Taiwan is a vibrant nation with incredible natural wonders, rich culture, and friendly locals. And with very few visa restrictions, there’s no reason not to make Taiwan your next adventure destination.
KKday is bringing you a series of quick and easy guides to Taiwan. Here’s a few things you have to know before you hop on the plane.
Taoyuan International Airport
The fastest and cheapest flight to Taiwan are to the Taoyuan International Airport; It’s only 2 hours if you’re coming from Manila, and 3 hours if you’re coming from Cebu. Once you land, the airport is just an hour away from Taipei.
Since most budget flights tend to be at odd hours of the day, it’ll be difficult to navigate the roads to your hotel or Airbnb via taxi or commute. Book a direct airport transfer instead—it’s easy, saves you a ton of stress, and is especially convenient for large groups, if you find yourself traveling with your family or several friends.
Internet access is always a must, and for countries that don’t speak your language—a survival necessity. Not all places will have free public wifi, and even then the connection can be choppy. A pocket wifi device will make sure you have constant access to updated maps, weather forecasts, and foreign exchange rates.
Stay connected in Taiwan when you rent the KKday Wifi !
But if you don’t want to carry around another device, opt for a local SIM card instead. As long as your phone isn’t locked onto a specific network, you’ll have guaranteed cellular service without the criminal data roaming charges. Most pre-paid SIM cards will give you unlimited 4G internet access.
You can easily pick-up a 4G-ready SIM card at the airport if you book with KKday!
Up your game by learning the local language. ChineseSkill turns the process into a game, where you’ll be able to learn simple phrases such as, “nǐ hǎo” (hello) and “xie xie” (thank you), familiarize yourself with the writing, and even keep score with your friends.
But it’s always useful to have a back-up plan. If you’re impatient with translations (or just too shy to ask a stranger), Google Translate is a godsend. Not only does this feature churn out quick and useful survival phrases, but it’s also handy for interpreting road signs, menus, and other images—just take a picture of what you need translated, and the app will provide you with an English version.
Ol’ reliable Google Maps. It’s fairly accurate, updated regularly, and allows you to save the addresses of particular places for offline use. Not just that, but it displays street names in both English and written Chinese. This useful feature makes finding yourself lost in a foreign place way less panic-inducing. Thanks to the dual translation, showing the address to a friendly local and working out directions together should be easy-peasy.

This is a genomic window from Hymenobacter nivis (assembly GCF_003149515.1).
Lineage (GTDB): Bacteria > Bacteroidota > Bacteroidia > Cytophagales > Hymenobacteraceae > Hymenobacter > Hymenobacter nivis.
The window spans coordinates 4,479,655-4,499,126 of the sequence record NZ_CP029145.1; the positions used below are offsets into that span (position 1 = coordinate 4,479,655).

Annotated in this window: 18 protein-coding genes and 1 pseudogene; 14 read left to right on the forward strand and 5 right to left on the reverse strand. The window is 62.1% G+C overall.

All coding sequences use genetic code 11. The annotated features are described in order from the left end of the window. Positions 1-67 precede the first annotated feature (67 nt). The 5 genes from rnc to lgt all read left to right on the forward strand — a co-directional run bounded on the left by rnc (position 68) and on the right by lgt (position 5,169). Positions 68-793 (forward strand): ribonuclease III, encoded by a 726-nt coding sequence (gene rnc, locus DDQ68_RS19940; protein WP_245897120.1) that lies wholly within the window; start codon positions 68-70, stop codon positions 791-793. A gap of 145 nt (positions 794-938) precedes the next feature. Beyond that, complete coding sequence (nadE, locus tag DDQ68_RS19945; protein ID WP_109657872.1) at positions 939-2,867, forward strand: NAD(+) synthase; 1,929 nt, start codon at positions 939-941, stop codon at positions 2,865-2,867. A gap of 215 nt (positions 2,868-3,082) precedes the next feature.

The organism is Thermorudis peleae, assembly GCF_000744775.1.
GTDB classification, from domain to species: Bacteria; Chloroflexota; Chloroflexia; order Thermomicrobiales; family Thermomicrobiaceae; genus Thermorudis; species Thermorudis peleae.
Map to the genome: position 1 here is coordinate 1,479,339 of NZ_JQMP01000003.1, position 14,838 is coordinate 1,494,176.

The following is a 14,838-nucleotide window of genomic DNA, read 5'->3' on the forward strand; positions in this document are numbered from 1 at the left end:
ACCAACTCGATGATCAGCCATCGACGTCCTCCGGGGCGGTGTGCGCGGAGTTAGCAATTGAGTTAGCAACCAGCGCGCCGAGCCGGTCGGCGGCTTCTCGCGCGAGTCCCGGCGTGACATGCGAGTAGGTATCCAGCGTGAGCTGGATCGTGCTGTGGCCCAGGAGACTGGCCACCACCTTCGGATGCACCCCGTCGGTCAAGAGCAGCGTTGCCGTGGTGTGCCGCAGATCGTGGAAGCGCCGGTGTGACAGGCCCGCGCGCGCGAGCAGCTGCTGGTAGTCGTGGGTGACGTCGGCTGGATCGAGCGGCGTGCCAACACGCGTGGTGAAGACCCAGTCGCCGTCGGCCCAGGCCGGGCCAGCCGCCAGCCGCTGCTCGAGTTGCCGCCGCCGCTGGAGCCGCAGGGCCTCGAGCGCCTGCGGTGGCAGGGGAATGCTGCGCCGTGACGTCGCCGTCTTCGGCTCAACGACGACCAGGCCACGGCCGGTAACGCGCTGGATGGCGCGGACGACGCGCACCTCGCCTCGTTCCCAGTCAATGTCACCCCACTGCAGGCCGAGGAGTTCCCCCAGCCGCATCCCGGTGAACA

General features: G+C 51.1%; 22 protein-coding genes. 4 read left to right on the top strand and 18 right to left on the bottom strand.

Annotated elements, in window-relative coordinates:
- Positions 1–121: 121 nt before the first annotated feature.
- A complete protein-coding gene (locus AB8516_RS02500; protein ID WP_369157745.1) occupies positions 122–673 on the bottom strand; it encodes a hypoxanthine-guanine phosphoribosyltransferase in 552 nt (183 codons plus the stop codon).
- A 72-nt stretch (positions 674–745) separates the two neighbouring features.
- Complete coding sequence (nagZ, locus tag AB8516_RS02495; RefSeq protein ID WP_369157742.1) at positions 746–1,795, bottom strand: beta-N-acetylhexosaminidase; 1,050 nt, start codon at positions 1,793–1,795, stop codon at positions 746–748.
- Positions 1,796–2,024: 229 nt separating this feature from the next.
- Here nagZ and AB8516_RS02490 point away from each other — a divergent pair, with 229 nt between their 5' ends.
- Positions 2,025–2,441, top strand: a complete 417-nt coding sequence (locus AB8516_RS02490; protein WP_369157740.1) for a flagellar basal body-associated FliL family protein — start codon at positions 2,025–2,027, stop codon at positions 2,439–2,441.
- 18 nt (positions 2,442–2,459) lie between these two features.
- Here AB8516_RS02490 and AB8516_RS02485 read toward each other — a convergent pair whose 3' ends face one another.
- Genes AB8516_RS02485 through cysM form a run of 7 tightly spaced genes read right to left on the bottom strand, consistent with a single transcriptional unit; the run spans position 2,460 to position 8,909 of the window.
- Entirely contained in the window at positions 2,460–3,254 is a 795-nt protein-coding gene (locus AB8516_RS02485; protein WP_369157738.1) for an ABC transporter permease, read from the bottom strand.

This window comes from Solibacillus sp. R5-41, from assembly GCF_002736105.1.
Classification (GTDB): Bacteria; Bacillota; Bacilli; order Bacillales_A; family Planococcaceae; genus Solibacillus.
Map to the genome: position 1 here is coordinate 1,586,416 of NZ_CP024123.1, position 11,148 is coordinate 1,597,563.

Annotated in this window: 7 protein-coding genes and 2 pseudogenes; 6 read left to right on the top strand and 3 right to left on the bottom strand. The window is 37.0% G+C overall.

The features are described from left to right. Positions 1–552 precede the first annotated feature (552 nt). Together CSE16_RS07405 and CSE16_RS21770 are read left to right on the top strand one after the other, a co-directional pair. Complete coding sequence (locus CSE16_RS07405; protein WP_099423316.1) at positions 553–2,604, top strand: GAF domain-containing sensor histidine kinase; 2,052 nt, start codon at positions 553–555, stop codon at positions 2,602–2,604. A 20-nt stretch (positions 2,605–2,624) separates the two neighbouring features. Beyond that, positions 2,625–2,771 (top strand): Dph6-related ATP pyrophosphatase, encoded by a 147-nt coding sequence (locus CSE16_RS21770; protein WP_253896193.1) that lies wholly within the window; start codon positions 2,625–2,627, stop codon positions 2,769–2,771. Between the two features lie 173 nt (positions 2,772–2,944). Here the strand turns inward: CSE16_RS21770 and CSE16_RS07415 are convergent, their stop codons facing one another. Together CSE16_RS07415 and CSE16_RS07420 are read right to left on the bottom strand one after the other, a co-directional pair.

Taiwan has an enviable public transport system that’ll take you far and fast. Transit TW gives you a simple but comprehensive map of all the train systems: the Taipei MRT, the Taiwan Railways Train (or TRA), and the Taiwan High Speed Rail. The app also includes the Taipei bus system. Other useful features include the offline map and route search which you can save, and multiple language support.
You can use any kind of messaging app when you’re there—it’s a great way to call and text for free—but LINE is the one that’s most used in Taiwan. Not only is it convenient to keep in touch with your travel buddies, but it’ll help you connect to everyone you need – from Airbnb hosts and tour groups to other locals.
Exchange rates fluctuate on a daily basis, so it can be hard to keep track of how much you’re actually spending. XE Currency updates in real-time, and lets you compare rates across multiple currencies.
As of writing, the exchange rate is: 1 NTD = 1.66 PHP, and 1 USD = 30.51 NTD
Airbnb is a trendy new way of hotel booking, allowing you to filter through a variety of choices and find accommodations perfect for your needs. Luckily, most of the options are located in Taipei, Taiwan’s most popular city. If you’re heading to the capital, try booking rooms near any of the MRT train stations, for easy city exploration.
If you want to travel backpacker-style—or in other words, cheaply—opt for hostels. They’re great for if you’re traveling outside of Taipei as well. There’s Kaoshiung Backpackers Hostel (Kaoshiung), Liwu Inn Youth Hostel (Hualien), and An Lan Jie Hostel (Chiayi).
If you want to travel backpacker-style—or in other words, cheaply—opt for hostels. They’re great for if you’re travelling outside of Taipei as well. There’s Kaoshiung Backpackers Hostel (Kaoshiung), Liwu Inn Youth Hostel (Hualien), and An Lan Jie Hostel (Chiayi).
That’s it! Keep following KKday for more travel guides. Up next in our Taiwan series: Travel by Train to Taipei.